This is really a workaround for problems relating to immaturity of IPv6 support, which improved visibly during the course of AIX 5.3 releases. It has worked with AIX version 5.3, but does not represent an elegant solution to the problem. It has been reported that this workaround is not only unnecessary, but causes problems on AIX 6.1, where IPv6 support has become more mature.
AIX can be somewhat peculiar with regards to the way it does memory management. You can have a server with many multiples of gigabytes of RAM free, but still get out of memory or address space errors when running applications. One example is createlang failing with unusual errors. For example, running as the owner of the PostgreSQL installation:
-bash-3.00$ createlang plperl template1 createlang: language installation failed: ERROR: could not load library "/opt/dbs/pgsql748/lib/plperl.so": A memory address is not in the address space for the process.
Running as a non-owner in the group possessing the PostgreSQL installation:
-bash-3.00$ createlang plperl template1 createlang: language installation failed: ERROR: could not load library "/opt/dbs/pgsql748/lib/plperl.so": Bad address
Another example is out of memory errors in the PostgreSQL server logs, with every memory allocation near or greater than 256 MB failing.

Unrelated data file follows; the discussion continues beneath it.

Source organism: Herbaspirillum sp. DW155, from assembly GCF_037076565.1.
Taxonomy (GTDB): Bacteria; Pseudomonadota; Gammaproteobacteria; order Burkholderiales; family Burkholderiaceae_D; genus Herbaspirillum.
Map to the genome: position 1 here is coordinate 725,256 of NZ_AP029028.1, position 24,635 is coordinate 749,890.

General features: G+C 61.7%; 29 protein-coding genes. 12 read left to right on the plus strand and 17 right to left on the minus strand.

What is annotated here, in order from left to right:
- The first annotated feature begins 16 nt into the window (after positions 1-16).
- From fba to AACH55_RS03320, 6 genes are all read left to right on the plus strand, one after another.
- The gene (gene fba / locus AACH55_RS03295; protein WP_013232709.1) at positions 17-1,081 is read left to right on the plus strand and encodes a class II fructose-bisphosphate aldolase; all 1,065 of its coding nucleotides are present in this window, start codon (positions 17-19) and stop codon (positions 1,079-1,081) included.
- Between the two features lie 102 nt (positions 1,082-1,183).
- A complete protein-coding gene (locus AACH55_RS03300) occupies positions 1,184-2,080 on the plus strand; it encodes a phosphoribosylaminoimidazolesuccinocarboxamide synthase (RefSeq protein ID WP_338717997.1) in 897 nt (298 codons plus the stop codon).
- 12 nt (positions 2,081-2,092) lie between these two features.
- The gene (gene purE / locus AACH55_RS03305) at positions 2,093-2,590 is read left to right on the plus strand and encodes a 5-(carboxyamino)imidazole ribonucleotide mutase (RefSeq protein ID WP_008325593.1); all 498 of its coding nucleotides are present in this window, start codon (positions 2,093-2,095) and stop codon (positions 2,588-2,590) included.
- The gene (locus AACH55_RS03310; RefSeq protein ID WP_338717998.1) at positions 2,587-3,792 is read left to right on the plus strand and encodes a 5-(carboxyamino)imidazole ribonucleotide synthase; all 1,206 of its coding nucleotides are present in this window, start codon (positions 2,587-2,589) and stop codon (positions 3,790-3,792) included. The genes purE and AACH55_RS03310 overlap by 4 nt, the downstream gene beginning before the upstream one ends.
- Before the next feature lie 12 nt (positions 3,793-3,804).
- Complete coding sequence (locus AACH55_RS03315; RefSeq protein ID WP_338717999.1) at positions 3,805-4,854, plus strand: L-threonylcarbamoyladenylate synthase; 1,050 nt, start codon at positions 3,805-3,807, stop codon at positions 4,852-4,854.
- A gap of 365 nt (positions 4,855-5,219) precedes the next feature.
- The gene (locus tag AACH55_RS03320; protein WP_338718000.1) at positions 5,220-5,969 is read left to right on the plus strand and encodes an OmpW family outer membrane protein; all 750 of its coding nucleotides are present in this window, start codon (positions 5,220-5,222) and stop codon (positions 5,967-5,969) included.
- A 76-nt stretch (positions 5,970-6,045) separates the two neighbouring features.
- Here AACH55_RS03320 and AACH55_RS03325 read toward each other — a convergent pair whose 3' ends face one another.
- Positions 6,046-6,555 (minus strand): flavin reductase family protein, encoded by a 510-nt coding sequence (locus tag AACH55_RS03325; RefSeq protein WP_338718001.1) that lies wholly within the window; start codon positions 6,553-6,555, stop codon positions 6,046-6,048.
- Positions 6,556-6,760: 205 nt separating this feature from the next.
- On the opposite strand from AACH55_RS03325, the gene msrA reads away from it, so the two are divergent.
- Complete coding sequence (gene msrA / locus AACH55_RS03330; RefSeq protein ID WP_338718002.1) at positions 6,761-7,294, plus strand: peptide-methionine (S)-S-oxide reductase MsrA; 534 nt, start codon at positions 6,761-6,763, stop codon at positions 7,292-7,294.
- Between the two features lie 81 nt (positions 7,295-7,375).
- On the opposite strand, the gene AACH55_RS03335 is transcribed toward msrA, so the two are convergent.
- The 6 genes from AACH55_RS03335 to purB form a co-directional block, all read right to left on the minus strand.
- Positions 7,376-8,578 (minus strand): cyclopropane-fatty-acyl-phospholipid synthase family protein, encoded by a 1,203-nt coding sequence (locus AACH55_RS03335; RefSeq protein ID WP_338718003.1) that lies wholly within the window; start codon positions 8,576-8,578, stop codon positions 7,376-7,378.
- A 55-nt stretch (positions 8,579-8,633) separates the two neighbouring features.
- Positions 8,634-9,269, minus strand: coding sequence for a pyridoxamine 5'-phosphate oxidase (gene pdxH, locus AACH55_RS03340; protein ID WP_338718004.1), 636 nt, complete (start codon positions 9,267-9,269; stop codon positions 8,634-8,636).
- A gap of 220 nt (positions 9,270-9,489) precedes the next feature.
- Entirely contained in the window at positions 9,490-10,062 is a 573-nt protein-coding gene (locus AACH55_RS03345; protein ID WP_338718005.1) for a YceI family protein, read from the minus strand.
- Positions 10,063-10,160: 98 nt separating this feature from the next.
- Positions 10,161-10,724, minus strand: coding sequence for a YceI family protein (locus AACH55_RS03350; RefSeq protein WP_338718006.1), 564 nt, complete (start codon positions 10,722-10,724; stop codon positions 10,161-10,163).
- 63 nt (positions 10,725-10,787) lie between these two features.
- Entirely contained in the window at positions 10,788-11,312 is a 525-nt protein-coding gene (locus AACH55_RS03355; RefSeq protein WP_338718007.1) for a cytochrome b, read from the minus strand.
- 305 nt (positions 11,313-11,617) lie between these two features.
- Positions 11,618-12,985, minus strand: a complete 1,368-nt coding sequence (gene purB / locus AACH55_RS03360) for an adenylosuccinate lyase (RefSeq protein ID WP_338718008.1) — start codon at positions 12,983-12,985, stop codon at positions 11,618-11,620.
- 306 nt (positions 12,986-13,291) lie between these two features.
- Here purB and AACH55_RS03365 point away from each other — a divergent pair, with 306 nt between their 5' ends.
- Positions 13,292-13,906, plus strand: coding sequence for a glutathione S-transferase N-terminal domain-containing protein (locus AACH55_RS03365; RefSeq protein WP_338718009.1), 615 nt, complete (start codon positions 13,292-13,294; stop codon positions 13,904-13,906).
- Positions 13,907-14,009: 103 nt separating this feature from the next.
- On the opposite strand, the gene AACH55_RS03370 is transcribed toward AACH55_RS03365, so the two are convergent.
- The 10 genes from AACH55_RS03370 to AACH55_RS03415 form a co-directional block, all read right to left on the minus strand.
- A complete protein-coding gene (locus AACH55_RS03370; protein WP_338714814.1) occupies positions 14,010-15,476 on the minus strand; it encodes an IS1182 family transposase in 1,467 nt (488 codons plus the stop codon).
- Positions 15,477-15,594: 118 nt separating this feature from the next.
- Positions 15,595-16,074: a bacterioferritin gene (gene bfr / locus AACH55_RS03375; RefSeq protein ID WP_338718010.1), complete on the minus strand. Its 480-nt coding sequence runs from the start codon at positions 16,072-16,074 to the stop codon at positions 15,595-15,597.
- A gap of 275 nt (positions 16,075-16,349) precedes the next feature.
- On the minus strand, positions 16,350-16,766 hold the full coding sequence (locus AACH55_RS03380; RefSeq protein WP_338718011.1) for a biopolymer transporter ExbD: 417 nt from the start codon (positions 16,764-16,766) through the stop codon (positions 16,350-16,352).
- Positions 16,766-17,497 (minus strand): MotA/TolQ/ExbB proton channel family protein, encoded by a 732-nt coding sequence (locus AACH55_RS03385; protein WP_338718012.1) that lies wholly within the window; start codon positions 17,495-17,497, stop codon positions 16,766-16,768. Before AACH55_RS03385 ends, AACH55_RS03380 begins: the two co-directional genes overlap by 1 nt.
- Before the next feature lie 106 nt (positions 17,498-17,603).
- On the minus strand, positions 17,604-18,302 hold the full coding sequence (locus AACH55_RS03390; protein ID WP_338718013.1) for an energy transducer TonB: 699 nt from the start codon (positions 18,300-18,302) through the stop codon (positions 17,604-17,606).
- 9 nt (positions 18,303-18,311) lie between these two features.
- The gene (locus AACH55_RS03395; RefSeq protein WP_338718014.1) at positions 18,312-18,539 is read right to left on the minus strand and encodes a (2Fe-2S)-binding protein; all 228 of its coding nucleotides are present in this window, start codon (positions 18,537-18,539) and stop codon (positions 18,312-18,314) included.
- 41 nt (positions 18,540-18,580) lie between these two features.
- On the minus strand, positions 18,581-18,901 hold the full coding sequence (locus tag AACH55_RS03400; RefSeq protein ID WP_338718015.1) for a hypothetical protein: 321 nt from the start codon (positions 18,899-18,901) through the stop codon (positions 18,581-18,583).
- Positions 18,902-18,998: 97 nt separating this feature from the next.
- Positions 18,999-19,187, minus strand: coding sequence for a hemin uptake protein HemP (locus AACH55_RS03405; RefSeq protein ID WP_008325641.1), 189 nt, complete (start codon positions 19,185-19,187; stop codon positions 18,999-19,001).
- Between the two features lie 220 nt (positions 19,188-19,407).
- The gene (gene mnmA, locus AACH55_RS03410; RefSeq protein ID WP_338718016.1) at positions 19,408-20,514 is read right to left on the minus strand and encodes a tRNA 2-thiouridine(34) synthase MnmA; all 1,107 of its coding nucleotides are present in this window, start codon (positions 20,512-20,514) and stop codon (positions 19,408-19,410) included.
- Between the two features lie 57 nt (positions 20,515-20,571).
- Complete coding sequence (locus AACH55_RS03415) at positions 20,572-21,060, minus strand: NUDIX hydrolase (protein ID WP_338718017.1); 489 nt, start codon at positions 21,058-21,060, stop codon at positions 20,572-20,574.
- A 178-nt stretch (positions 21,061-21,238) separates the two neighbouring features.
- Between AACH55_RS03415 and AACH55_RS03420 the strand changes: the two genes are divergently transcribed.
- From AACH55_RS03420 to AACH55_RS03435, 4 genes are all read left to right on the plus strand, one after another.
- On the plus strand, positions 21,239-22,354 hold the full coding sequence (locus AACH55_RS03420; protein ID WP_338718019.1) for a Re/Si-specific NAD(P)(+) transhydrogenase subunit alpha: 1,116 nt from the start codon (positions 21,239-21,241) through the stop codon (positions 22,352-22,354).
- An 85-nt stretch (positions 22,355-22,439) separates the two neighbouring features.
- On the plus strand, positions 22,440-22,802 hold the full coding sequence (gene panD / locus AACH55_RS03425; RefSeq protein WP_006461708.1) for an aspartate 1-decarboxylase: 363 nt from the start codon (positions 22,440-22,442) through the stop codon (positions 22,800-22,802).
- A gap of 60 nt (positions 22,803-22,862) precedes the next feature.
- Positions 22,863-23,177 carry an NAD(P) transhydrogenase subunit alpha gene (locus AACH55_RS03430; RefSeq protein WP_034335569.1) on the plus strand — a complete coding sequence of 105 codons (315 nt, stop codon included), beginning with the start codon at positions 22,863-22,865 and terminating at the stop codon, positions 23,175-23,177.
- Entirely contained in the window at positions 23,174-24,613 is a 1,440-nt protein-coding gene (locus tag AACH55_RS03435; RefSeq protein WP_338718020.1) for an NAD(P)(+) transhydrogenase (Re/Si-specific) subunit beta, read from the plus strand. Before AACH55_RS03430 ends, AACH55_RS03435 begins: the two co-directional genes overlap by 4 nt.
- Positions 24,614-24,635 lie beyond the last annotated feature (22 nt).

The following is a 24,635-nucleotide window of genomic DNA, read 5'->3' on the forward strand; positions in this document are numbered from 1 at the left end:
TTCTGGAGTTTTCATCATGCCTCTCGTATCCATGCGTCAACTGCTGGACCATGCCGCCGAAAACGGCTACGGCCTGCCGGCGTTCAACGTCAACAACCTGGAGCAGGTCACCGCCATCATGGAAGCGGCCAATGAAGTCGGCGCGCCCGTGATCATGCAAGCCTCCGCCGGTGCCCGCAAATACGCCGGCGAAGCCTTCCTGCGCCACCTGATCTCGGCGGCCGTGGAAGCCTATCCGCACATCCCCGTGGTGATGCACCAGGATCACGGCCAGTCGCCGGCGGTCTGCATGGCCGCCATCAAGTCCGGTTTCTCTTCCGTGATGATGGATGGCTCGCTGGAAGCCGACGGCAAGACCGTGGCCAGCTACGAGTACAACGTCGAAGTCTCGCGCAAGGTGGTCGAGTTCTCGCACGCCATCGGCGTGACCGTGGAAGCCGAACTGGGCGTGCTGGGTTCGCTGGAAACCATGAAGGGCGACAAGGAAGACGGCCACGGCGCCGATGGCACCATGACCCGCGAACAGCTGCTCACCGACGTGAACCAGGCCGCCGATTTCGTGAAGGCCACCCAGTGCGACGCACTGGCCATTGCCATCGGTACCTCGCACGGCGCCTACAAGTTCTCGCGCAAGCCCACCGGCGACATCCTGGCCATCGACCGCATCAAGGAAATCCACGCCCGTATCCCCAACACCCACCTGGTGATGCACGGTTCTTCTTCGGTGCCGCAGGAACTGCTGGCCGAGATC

The overall cause of all these problems is the default bittedness and memory model used by the server process. By default, all binaries built on AIX are 32-bit. This does not depend upon hardware type or kernel in use. These 32-bit processes are limited to 4 GB of memory laid out in 256 MB segments using one of a few models. The default allows for less than 256 MB in the heap as it shares a single segment with the stack.
In the case of the createlang example, above, check your umask and the permissions of the binaries in your PostgreSQL installation. The binaries involved in that example were 32-bit and installed as mode 750 instead of 755. Due to the permissions being set in this fashion, only the owner or a member of the possessing group can load the library. Since it isn't world-readable, the loader places the object into the process' heap instead of the shared library segments where it would otherwise be placed.
The "ideal" solution for this is to use a 64-bit build of PostgreSQL, but that is not always practical, because systems with 32-bit processors can build, but not run, 64-bit binaries.
If a 32-bit binary is desired, set LDR_CNTRL to MAXDATA=0xn0000000, where 1 <= n <= 8, before starting the PostgreSQL server, and try different values and postgresql.conf settings to find a configuration that works satisfactorily. This use of LDR_CNTRL tells AIX that you want the server to have MAXDATA bytes set aside for the heap, allocated in 256 MB segments. When you find a workable configuration, ldedit can be used to modify the binaries so that they default to using the desired heap size. PostgreSQL can also be rebuilt, passing configure LDFLAGS="-Wl,-bmaxdata:0xn0000000" to achieve the same effect.
For a 64-bit build, set OBJECT_MODE to 64 and pass CC="gcc -maix64" and LDFLAGS="-Wl,-bbigtoc" to configure. (Options for xlc might differ.) If you omit the export of OBJECT_MODE, your build may fail with linker errors. When OBJECT_MODE is set, it tells AIX's build utilities such as ar, as, and ld what type of objects to default to handling.